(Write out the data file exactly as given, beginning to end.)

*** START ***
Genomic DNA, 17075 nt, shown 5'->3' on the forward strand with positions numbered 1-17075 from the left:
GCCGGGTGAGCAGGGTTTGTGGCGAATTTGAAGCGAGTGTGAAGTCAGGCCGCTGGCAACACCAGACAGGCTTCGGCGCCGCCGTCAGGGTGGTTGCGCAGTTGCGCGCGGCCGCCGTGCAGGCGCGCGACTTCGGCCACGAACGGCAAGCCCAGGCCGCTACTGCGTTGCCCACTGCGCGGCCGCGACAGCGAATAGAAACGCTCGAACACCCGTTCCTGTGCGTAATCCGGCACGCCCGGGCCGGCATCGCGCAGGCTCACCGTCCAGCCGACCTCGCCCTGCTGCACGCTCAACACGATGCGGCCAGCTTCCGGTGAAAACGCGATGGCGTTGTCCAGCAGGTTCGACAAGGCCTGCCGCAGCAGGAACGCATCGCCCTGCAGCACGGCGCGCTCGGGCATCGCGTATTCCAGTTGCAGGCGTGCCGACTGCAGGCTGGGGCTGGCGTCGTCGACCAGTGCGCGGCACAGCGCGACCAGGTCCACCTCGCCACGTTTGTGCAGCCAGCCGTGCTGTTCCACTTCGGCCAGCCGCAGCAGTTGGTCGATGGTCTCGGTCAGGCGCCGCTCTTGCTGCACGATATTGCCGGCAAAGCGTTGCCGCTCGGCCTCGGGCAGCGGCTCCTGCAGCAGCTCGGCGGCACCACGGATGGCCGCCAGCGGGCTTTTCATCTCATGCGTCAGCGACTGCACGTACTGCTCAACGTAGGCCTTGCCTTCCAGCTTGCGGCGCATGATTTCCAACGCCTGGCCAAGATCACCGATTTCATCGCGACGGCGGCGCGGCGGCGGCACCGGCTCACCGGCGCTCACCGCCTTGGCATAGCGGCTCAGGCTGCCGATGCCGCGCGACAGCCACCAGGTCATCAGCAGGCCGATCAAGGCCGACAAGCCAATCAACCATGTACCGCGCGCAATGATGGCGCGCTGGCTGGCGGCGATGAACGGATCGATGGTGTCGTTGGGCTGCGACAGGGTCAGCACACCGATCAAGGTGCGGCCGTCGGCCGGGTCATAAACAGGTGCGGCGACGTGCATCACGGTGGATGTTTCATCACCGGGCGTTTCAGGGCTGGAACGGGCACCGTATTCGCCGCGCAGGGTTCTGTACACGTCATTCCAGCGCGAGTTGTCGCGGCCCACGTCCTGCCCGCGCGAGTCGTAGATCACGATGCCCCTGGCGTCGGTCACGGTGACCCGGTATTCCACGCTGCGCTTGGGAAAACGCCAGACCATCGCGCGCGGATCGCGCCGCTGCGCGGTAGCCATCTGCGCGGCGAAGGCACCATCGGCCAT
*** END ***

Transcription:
Genomic DNA, 17075 nt, shown 5'->3' on the forward strand with positions numbered 1-17075 from the left:
GCCGGGTGAGCAGGGTTTGTGGCGAATTTGAAGCGAGTGTGAAGTCAGGCCGCTGGCAACACCAGACAGGCTTCGGCGCCGCCGTCAGGGTGGTTGCGCAGTTGCGCGCGGCCGCCGTGCAGGCGCGCGACTTCGGCCACGAACGGCAAGCCCAGGCCGCTACTGCGTTGCCCACTGCGCGGCCGCGACAGCGAATAGAAACGCTCGAACACCCGTTCCTGTGCGTAATCCGGCACGCCCGGGCCGGCATCGCGCAGGCTCACCGTCCAGCCGACCTCGCCCTGCTGCACGCTCAACACGATGCGGCCAGCTTCCGGTGAAAACGCGATGGCGTTGTCCAGCAGGTTCGACAAGGCCTGCCGCAGCAGGAACGCATCGCCCTGCAGCACGGCGCGCTCGGGCATCGCGTATTCCAGTTGCAGGCGTGCCGACTGCAGGCTGGGGCTGGCGTCGTCGACCAGTGCGCGGCACAGCGCGACCAGGTCCACCTCGCCACGTTTGTGCAGCCAGCCGTGCTGTTCCACTTCGGCCAGCCGCAGCAGTTGGTCGATGGTCTCGGTCAGGCGCCGCTCTTGCTGCACGATATTGCCGGCAAAGCGTTGCCGCTCGGCCTCGGGCAGCGGCTCCTGCAGCAGCTCGGCGGCACCACGGATGGCCGCCAGCGGGCTTTTCATCTCATGCGTCAGCGACTGCACGTACTGCTCAACGTAGGCCTTGCCTTCCAGCTTGCGGCGCATGATTTCCAACGCCTGGCCAAGATCACCGATTTCATCGCGACGGCGGCGCGGCGGCGGCACCGGCTCACCGGCGCTCACCGCCTTGGCATAGCGGCTCAGGCTGCCGATGCCGCGCGACAGCCACCAGGTCATCAGCAGGCCGATCAAGGCCGACAAGCCAATCAACCATGTACCGCGCGCAATGATGGCGCGCTGGCTGGCGGCGATGAACGGATCGATGGTGTCGTTGGGCTGCGACAGGGTCAGCACACCGATCAAGGTGCGGCCGTCGGCCGGGTCATAAACAGGTGCGGCGACGTGCATCACGGTGGATGTTTCATCACCGGGCGTTTCAGGGCTGGAACGGGCACCGTATTCGCCGCGCAGGGTTCTGTACACGTCATTCCAGCGCGAGTTGTCGCGGCCCACGTCCTGCCCGCGCGAGTCGTAGATCACGATGCCCCTGGCGTCGGTCACGGTGACCCGGTATTCCACGCTGCGCTTGGGAAAACGCCAGACCATCGCGCGCGGATCGCGCCGCTGCGCGGTAGCCATCTGCGCGGCGAAGGCACCATCGGCCAT